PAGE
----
TAMPA -- Another week, another weather delay at Raymond James Stadium.
This one held up the Tampa Bay Buccaneers-Denver Broncos game for almost 90 minutes Sunday as an intense thunderstorm moved through.
And the delay left some fans upset.
One posted to Facebook: "Would you believe we are under a lightning delay at the Broncos-Buccaneers game?"
The second disruption in a week (the first occurred the previous Sunday, while the Bucs were hosting the Los Angeles Rams) was a bit much for fans - and even former Bucs players - to stomach:
I've seen more lightning in the last 5 min than I did during this weather delay,... But they say it's safe to come back out...— Princess Nikki (@Bucs_Princess) October 3, 2016
Another lightning delay for the #Bucs well at least we can't get scored on during the delay— Robby Daisley (@RobbyDaisley) October 2, 2016
Many fans poked fun at the delay, but it's important to remember that not taking lightning seriously can be deadly.
According to the National Weather Service, there have already been 36 U.S. lightning deaths in 2016.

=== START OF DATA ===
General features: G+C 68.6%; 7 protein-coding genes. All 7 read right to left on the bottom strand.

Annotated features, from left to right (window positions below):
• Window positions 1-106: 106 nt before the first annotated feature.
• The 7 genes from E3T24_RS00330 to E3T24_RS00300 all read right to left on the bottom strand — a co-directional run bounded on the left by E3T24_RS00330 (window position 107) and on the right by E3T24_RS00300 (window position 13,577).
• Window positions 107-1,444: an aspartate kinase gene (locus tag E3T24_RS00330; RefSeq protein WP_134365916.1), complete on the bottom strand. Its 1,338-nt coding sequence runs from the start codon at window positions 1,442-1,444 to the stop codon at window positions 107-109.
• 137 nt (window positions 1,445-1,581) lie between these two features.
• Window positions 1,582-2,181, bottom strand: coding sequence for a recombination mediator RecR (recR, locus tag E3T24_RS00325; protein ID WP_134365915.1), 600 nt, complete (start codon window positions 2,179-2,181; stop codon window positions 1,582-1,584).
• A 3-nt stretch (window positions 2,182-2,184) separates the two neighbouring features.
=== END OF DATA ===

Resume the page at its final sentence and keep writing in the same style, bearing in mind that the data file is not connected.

Here's some places people were struck locally:
In June of last year, a retired U.S. diplomat was walking along Egret Drive in Largo, steps away from his home, when lightning struck him dead.
This summer on Clearwater Beach, two North Carolina teens were running to beat a storm when they were hit by lightning.
A woman in Sarasota took shelter under a pavilion at a park, which was enough to save her life after a strike.
People have also been hit while walking their dogs, while underneath trees and while on top of their homes working on the roof.
And fans have even been struck by lightning outside of Raymond James Stadium. It happened in a parking lot after the Bucs played the Green Bay Packers in 2014.
That's why it's important to remember a lightning rule of thumb: if you can hear thunder, lightning is nearby and can strike. Try to get inside a building as soon as possible. If you can't, find a low spot to crouch.
During a weather alert, RJS staff asks fans to walk to a covered concourse area behind the stands, to ramps, or to walk to club areas.
Stadium officials monitor weather conditions and keep fans updated on when play will resume.